In my original review of Focal’s Elear headphones, I described them as “fast, descriptive,” and as possessing “most of the Utopias’ speed and transparency.” I also thought they were “a bit too even-tempered”: a touch thicker and less transparent than the AKG812s or Audeze LCD-Xes. That was December 2016—long ago, in headphone years. Today, I’m listening to David Chesky’s New York Rags (24-bit/192kHz AIFF, Chesky JD359/HDtracks) via a different pair of Elears, and while they still sound mild-mannered, with Chesky’s striding, frolicking composition they actually soar and boogie—and more than I thought they could. I can only speculate, but something about the Elears’ 40mm, aluminum-magnesium domes still seems a bit overdamped on some microlevel. They never light up and throw vivo, as my Audeze LCD-Xes do. Compared to the Utopias and the LCD-Xes, the Elears’ microdullness sounds like an almost imperceptible thickening of detail and slowing of rhythmic undercurrents.
Meanwhile, Focal’s Utopia have nothing dull or slow going on. Their beryllium domes and ultralight, formerless voice-coils light up music and let it move like time-lapse motion pictures. The intelligibility of voices is unmatched by any other headphones I know. With the Utopias, recordings seem clearly exposed and fully resolved. The Utopias are superbly crafted, almost comfortable, and deliver high-fidelity sound that ranks among the best of our time. If I were a recording engineer, the easy-to-drive Utopias would be my over-ear open-back headphones of choice.
But when I’m not working on a review or trying to decipher song lyrics, the Focal Utopias are rarely the headphones I reach for. These days, when I want headphones to watch a movie, or to listen to music for myself, I reach for Focal’s new, warm-gray, absolutely comfortable, museum-quality–beautiful Clears.
Description: The Focal Clears are dynamic, circumaural, open-backed headphones built on a solid aluminum yoke with a soft leather headband. They look the same as the Elears and Utopias, except that they’re soft gray, not hard black, and their cords and earpads feel more luxurious. The Clears use the same configuration of 1.6″ (40mm) M-shape aluminum-magnesium dome and formerless voice-coil as the Elears, except that the Clears’ voice-coils are wound with pure copper wire instead of the Elears’ copper-clad aluminum. With an impedance of 55 ohms and sensitivity of 104dB SPL/mW/m, the Clears should be easily driven by an iPhone. They weigh one pound (450gm), which is 6.35oz (180gm) less than the Audeze LCD-Xes, and 4.25oz (120gm) more than Sennheiser’s HD 800 S ($1699). Three attractive, cotton-covered cords are provided: one 3m long, with a four-pin balanced XLR; another 3m long, with a 6.35mm stereo plug; and a third 1.2m long, with a 3.5mm plug. The cords feel sexy to the touch, and match the exquisite styling of the earpads of perforated microfiber. They attach to the earcups with locking 3.5mm plugs.
Listening: Before the Clears arrived, my headphones for daily use were usually one of four pleasure-inducing models: HiFiMan’s Susvara ($6000), Abyss’s AB-1266 Phi ($4495), Sony’s super-comfortable MDR-Z1R ($2299.99), and my beloved everyday reference, Audeze’s LCD-X ($1699). Now it’s the Focal Clears that are constantly plugged into the Mytek Manhattan II DAC–headphone amp that anchors my desktop system.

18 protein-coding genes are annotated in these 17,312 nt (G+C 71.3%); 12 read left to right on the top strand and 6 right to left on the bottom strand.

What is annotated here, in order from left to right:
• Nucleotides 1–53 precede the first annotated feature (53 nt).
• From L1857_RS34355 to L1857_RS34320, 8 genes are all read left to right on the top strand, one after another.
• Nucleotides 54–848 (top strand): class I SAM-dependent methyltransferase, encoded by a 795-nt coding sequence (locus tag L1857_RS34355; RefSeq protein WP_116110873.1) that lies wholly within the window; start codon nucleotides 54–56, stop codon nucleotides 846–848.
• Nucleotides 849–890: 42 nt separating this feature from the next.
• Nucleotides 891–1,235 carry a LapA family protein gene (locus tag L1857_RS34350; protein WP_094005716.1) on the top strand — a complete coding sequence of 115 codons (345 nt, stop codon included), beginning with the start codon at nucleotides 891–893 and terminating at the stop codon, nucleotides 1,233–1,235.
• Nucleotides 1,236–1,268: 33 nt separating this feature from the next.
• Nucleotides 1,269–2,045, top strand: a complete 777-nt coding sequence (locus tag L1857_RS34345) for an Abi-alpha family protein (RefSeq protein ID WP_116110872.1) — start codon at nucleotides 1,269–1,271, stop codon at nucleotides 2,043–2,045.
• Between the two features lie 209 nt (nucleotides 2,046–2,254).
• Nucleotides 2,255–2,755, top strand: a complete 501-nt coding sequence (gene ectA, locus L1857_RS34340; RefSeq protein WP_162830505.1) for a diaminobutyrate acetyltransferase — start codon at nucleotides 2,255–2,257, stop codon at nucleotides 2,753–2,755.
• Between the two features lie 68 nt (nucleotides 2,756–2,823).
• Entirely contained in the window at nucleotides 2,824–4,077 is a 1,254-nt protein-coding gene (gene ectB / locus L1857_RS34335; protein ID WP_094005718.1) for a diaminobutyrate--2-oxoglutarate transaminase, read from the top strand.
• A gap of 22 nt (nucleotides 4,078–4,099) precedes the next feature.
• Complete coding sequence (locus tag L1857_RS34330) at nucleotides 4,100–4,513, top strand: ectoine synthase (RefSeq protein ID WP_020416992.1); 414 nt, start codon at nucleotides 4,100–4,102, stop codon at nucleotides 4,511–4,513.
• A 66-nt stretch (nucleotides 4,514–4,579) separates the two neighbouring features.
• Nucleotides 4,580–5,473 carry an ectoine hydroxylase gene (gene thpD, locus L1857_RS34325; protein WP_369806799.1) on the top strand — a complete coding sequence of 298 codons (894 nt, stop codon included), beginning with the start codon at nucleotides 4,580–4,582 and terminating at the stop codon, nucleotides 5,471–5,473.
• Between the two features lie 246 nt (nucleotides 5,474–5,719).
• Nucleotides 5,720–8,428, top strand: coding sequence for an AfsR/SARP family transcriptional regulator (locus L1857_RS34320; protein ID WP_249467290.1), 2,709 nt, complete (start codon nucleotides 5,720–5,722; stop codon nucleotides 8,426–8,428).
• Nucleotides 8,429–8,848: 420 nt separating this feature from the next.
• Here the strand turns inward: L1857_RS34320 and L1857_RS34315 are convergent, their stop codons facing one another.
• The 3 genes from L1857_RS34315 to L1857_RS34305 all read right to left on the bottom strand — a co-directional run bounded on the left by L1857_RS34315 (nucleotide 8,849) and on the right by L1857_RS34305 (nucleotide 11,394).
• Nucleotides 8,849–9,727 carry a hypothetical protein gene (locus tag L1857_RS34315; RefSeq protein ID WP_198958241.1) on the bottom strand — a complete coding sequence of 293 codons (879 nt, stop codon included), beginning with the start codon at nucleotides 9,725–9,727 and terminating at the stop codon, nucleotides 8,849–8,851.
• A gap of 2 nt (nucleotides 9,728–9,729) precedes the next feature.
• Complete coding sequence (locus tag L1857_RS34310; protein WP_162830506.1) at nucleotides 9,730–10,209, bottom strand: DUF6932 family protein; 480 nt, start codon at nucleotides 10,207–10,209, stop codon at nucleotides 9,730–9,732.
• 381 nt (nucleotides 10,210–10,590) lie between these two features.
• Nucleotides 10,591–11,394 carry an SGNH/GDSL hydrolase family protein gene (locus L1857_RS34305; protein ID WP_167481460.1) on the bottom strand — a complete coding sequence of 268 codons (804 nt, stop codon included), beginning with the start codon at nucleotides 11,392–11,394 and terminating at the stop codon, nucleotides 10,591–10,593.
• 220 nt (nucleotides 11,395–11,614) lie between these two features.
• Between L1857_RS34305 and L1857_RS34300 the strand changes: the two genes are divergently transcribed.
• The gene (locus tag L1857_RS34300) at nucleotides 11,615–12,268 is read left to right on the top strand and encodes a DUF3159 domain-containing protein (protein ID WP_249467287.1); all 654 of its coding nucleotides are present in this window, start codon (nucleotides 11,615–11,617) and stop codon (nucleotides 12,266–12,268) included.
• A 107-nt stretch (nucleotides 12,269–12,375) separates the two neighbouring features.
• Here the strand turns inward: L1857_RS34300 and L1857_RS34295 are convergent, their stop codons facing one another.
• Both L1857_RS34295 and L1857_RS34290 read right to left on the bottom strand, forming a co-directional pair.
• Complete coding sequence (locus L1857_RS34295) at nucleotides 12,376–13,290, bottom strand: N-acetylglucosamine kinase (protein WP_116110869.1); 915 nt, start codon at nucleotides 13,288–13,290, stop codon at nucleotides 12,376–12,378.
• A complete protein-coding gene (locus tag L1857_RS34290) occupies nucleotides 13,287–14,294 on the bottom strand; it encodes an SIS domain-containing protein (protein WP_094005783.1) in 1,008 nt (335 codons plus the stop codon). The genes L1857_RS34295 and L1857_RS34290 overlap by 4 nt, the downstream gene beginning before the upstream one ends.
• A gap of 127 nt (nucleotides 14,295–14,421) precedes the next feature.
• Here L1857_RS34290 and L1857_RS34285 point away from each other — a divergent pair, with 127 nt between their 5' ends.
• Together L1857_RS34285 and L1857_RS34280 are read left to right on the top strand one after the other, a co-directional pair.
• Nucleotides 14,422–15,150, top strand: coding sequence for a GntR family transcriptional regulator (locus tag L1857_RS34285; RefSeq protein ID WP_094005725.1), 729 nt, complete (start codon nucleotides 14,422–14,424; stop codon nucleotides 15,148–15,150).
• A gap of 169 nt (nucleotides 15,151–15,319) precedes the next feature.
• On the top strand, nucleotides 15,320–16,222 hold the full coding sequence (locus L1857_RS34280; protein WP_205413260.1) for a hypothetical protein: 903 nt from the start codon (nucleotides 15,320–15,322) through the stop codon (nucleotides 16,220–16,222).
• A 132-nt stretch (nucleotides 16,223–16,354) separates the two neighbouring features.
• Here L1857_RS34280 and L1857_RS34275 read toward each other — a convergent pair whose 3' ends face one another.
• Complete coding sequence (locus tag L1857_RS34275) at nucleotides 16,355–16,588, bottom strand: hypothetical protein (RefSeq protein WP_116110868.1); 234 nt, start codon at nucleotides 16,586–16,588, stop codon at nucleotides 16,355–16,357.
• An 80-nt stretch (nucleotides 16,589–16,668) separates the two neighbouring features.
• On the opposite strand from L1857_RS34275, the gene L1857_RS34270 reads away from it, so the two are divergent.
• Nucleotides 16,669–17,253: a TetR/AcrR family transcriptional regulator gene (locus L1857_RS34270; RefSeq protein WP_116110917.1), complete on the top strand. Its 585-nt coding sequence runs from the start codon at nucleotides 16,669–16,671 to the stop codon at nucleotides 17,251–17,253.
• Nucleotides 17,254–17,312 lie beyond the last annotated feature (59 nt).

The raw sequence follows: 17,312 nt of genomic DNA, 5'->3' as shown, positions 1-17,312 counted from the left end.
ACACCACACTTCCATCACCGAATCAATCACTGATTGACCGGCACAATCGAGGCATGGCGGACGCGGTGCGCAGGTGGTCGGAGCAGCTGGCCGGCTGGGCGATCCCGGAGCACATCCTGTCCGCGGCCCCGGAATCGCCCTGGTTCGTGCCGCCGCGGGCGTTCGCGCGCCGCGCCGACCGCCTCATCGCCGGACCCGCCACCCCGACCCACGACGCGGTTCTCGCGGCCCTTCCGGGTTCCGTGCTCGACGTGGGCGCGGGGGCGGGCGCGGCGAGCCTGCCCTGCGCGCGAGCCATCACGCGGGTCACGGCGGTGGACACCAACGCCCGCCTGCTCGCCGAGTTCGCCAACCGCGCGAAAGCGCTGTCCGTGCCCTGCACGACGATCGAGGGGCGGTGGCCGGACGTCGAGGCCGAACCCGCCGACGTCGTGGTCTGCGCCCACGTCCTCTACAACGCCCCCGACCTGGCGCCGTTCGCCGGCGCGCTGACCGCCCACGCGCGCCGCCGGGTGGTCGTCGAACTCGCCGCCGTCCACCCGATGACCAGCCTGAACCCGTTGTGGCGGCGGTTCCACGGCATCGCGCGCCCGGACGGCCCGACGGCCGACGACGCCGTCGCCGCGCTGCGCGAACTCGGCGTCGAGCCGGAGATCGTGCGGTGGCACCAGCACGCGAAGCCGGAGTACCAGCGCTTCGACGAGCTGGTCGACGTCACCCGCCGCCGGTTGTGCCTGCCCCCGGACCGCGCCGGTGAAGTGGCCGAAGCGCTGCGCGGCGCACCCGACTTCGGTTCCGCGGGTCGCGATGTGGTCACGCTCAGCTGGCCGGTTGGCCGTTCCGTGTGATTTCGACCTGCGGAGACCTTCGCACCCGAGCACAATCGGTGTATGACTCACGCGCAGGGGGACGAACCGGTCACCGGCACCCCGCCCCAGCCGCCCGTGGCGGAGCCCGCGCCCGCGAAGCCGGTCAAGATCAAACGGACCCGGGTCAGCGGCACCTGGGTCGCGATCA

The HiFiMan Susvaras are my reference for suave, sophisticated, easy-flowing musical sound. They present details and dynamics quietly, in a refined and unobtrusive way. The Susvaras reproduce all of music’s power and subtle glories in proper proportion. The Abyss AB-1266 Phi’s are my primary reference for perfectly natural and neutral headphone sound. They always provide the clearest window onto any recording.
The serene naturalness of those two planar-magnetic headphones make the metal-dome Focal Utopias sound slightly aggressive, most noticeably with penetrating hi-rez recordings such as the recital Come Away, Death (MQA streamed, 2L/Tidal Master). The Abysses let Sergei Osadchuk’s solidly expressive piano and Marianne Beate Kielland’s affecting mezzo-soprano pass through my skull in a divinely relaxed manner. They directed my attention toward the contrasting densities of wood, metal, and flesh. Pauses between piano notes, and sustained decays, were densely packed with harmonics. The Phi’s and Susvaras delivered these songs of death as sensuous sonic feasts. That is why I love them.
In contrast, the Utopias’ slight dynamic metallicness created unpredictable moments of glare that often caused me to turn the volume down.
Then I tried the Clears. Like a shark in deep water, the Clears glided effortlessly and powerfully through every composition on Come Away, Death. The sound was shark-denticle, racing-car smooth. With the Clears, large-scale dynamics operated in marvelous ways. Best of all was how effectively the Clears rendered the high frequencies on this recording: sweetly, suppley, and with enjoyable precision. Osadchuk’s piano appeared wide, long, and harmonically expansive. Compared to the Abyss AB-1266 Phi’s and HiFiMan Susvaras, the Focal Clears seemed a little weak and hazy, but so what? The Clears cost thousands less than either.
All of this made me wonder: How has Focal accomplished all this for $1499?